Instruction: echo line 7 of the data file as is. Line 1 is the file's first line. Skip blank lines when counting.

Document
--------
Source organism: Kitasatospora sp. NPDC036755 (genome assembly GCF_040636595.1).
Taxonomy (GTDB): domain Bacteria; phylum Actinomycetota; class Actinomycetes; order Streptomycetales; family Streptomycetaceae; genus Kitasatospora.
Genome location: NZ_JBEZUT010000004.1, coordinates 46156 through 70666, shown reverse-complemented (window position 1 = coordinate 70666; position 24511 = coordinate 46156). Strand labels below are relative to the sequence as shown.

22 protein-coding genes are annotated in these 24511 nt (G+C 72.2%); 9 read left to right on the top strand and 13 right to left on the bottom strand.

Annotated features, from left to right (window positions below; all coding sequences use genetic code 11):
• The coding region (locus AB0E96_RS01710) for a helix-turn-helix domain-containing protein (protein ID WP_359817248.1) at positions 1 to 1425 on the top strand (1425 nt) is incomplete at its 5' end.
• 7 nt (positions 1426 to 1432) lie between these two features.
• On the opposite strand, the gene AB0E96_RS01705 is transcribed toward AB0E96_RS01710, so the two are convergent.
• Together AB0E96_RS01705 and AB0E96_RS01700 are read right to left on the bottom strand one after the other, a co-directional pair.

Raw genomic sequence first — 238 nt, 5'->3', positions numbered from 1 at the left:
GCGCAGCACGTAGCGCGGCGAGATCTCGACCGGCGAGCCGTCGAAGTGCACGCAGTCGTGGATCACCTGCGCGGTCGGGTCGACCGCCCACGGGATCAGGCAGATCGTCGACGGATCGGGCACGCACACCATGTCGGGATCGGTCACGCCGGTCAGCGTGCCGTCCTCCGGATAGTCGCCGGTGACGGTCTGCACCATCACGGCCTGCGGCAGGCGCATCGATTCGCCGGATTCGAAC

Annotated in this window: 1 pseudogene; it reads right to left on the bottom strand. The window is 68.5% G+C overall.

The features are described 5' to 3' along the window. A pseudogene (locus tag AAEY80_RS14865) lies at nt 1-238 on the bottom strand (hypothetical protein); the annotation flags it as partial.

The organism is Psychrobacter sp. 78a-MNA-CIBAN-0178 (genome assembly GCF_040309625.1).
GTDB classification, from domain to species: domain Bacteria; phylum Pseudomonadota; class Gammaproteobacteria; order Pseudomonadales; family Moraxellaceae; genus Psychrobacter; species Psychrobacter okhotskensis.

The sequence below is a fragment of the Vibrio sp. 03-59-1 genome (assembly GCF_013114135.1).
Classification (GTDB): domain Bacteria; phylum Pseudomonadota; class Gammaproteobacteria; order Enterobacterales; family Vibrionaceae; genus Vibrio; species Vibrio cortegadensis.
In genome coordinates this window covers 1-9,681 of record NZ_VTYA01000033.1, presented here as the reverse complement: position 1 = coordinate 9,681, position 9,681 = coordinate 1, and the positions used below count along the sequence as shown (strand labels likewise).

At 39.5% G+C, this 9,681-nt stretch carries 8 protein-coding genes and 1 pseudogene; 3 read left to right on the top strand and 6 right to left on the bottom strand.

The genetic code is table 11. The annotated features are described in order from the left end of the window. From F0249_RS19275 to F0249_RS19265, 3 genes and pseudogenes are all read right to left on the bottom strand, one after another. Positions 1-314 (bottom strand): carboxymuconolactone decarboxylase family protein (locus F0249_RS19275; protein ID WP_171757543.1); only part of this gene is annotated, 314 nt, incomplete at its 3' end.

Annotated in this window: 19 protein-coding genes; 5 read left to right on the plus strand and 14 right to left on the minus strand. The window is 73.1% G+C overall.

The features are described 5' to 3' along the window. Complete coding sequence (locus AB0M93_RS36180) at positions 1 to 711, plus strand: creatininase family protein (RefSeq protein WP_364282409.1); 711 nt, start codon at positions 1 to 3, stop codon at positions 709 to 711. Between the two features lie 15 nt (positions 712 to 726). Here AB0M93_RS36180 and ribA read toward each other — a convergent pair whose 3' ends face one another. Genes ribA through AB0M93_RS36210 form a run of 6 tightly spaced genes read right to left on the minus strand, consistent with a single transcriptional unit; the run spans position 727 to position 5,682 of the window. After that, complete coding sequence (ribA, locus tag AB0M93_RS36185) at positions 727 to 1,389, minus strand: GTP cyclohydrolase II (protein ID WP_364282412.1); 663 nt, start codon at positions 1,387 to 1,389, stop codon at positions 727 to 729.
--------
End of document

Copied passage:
• 7 nt (positions 1426 to 1432) lie between these two features.